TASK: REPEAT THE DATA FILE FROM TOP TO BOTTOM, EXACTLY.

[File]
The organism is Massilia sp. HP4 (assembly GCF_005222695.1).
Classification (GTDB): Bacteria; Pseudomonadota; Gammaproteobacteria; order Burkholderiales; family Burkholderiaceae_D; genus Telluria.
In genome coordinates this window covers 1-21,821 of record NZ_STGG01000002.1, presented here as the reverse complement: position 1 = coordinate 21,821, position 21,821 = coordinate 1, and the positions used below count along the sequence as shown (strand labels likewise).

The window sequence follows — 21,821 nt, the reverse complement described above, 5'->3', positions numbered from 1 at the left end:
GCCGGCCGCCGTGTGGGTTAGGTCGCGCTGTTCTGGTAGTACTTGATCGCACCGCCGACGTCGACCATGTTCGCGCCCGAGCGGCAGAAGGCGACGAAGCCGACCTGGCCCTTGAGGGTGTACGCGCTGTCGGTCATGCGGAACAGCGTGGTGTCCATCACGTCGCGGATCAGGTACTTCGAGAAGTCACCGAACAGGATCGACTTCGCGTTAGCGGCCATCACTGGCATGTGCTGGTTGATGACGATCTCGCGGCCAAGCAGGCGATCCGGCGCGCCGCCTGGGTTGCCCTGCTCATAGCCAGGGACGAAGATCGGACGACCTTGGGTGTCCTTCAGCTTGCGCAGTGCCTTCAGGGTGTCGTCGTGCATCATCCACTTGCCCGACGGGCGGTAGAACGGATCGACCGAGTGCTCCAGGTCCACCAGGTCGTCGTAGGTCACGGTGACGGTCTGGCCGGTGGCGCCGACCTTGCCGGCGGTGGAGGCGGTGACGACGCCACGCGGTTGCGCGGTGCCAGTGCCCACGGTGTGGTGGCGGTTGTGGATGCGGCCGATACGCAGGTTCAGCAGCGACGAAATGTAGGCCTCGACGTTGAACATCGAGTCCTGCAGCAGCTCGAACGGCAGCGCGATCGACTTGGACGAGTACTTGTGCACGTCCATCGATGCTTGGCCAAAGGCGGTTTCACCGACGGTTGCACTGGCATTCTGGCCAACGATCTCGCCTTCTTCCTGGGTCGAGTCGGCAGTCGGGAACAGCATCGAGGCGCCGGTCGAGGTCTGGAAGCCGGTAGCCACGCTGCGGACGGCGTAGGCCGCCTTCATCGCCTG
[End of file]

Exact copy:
The organism is Massilia sp. HP4 (assembly GCF_005222695.1).
Classification (GTDB): Bacteria; Pseudomonadota; Gammaproteobacteria; order Burkholderiales; family Burkholderiaceae_D; genus Telluria.
In genome coordinates this window covers 1-21,821 of record NZ_STGG01000002.1, presented here as the reverse complement: position 1 = coordinate 21,821, position 21,821 = coordinate 1, and the positions used below count along the sequence as shown (strand labels likewise).

The window sequence follows — 21,821 nt, the reverse complement described above, 5'->3', positions numbered from 1 at the left end:
GCCGGCCGCCGTGTGGGTTAGGTCGCGCTGTTCTGGTAGTACTTGATCGCACCGCCGACGTCGACCATGTTCGCGCCCGAGCGGCAGAAGGCGACGAAGCCGACCTGGCCCTTGAGGGTGTACGCGCTGTCGGTCATGCGGAACAGCGTGGTGTCCATCACGTCGCGGATCAGGTACTTCGAGAAGTCACCGAACAGGATCGACTTCGCGTTAGCGGCCATCACTGGCATGTGCTGGTTGATGACGATCTCGCGGCCAAGCAGGCGATCCGGCGCGCCGCCTGGGTTGCCCTGCTCATAGCCAGGGACGAAGATCGGACGACCTTGGGTGTCCTTCAGCTTGCGCAGTGCCTTCAGGGTGTCGTCGTGCATCATCCACTTGCCCGACGGGCGGTAGAACGGATCGACCGAGTGCTCCAGGTCCACCAGGTCGTCGTAGGTCACGGTGACGGTCTGGCCGGTGGCGCCGACCTTGCCGGCGGTGGAGGCGGTGACGACGCCACGCGGTTGCGCGGTGCCAGTGCCCACGGTGTGGTGGCGGTTGTGGATGCGGCCGATACGCAGGTTCAGCAGCGACGAAATGTAGGCCTCGACGTTGAACATCGAGTCCTGCAGCAGCTCGAACGGCAGCGCGATCGACTTGGACGAGTACTTGTGCACGTCCATCGATGCTTGGCCAAAGGCGGTTTCACCGACGGTTGCACTGGCATTCTGGCCAACGATCTCGCCTTCTTCCTGGGTCGAGTCGGCAGTCGGGAACAGCATCGAGGCGCCGGTCGAGGTCTGGAAGCCGGTAGCCACGCTGCGGACGGCGTAGGCCGCCTTCATCGCCTG